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3 men under investigation for offences related to counterfeit S$100 notes

3 men under investigation for offences related to counterfeit S$100 notes

The seized counterfeit S$100 notes. (Photo: Singapore Police Force)

SINGAPORE: Three men are being investigated for allegedly counterfeiting or using counterfeit S$100 notes, the police said on Tuesday (Jul 6).

The police said they received a report on Jul 4 that a man allegedly presented a counterfeit S$100 note to purchase a lottery ticket along Ubi Road.

Following investigations, officers from the Commercial Affairs Department arrested a 63-year-old man for allegedly using a counterfeit S$100 note as genuine.

Another counterfeit S$100 note and drug-related paraphernalia were purportedly found in his possession as well. The man is currently assisting the police in investigations.

Earlier that same day, the police said they acted on information and arrested two other men, aged 27 and 44, for their suspected involvement in counterfeiting S$100 notes.

Counterfeit S$100 portrait series notes with a total value of S$17,500 were also seized.

The 44-year-old man will be charged in court on Wednesday with forging or counterfeiting currency or bank notes while the 27-year-old man is still assisting in investigations, said the police.

The police added that they take a serious view of any person found criminally involved in counterfeit currency.

Those found guilty of forging or counterfeiting currency or bank notes, or using counterfeit currency notes as genuine face up to 20 years’ jail and a fine.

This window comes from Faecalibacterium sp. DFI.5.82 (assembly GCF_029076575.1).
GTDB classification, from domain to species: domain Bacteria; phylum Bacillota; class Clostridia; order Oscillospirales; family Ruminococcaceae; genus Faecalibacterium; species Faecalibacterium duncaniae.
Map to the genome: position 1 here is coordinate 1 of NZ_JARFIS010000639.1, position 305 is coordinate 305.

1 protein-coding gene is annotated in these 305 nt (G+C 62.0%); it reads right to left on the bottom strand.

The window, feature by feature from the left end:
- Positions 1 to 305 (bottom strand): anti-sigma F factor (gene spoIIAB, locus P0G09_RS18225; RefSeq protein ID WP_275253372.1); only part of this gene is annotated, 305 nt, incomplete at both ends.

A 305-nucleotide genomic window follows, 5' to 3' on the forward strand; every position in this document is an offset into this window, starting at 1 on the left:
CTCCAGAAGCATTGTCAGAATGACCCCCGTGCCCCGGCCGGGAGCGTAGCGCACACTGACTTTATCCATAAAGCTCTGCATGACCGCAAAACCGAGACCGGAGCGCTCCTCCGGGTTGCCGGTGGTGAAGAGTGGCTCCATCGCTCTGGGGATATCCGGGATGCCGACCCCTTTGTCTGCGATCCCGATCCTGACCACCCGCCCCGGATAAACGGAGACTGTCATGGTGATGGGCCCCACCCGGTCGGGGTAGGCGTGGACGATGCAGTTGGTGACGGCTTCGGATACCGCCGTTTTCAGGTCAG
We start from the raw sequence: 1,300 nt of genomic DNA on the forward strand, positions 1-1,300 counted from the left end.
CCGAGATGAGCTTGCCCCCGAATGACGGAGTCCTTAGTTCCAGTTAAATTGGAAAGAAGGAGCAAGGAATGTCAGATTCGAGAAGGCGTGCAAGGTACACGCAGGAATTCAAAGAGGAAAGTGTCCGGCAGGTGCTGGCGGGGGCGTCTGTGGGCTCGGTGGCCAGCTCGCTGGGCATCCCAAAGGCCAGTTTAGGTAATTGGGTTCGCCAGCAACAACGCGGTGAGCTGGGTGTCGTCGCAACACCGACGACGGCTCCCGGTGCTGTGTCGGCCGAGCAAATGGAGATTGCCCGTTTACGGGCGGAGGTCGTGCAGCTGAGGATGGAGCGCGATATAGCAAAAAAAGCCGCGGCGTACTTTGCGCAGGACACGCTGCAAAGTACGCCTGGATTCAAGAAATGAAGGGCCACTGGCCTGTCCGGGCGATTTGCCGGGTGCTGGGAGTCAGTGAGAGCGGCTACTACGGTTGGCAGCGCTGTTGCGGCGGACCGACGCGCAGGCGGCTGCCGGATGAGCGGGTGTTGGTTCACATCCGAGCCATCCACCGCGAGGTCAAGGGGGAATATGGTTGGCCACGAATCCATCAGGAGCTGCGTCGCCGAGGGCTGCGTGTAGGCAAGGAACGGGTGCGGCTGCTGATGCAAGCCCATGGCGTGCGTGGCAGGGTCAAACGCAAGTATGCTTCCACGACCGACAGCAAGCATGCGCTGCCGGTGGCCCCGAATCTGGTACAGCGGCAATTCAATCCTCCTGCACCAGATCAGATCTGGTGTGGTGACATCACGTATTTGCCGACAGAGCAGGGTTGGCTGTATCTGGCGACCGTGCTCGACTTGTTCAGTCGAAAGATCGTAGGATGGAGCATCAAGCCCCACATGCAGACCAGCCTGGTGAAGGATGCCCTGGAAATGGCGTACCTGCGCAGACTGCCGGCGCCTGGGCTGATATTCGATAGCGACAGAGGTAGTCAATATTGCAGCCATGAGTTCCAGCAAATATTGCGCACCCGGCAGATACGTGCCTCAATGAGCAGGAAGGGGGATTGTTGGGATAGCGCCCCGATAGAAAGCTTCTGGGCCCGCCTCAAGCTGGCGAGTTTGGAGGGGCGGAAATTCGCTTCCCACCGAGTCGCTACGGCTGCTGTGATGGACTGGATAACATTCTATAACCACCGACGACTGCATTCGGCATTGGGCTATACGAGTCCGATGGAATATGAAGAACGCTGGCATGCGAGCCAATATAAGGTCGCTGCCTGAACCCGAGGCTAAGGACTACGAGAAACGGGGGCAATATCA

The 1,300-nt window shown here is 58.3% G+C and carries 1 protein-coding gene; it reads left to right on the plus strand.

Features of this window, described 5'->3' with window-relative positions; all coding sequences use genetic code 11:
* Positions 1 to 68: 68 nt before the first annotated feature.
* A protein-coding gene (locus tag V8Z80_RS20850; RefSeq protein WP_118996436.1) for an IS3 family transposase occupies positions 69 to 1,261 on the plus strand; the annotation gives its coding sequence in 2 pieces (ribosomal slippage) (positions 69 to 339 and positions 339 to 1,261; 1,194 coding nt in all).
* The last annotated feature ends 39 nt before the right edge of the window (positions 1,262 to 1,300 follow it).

The offence of possessing forged or counterfeit currency or bank notes carries a penalty of up to 15 years’ jail and a fine while those found guilty of making or possessing instruments or materials for forging or counterfeiting currency or bank notes face up to 20 years’ and a fine.

The police reminded members of the public to be wary of receiving possible counterfeit notes.

Those who have received any suspected counterfeit currency note should contact the police immediately, note down the description of the person who presented the counterfeit note, as well as any other identifying information such as type of vehicle used including its registration number.

Members of the public should limit the handling of the suspected counterfeit note and place it in a protective covering, such as an envelope or folded paper, to prevent further tampering and hand it over to the police immediately.

Information on the security features of genuine Singapore currency is available on the Monetary Authority of Singapore’s website.

Source: CNA/zl(ta)


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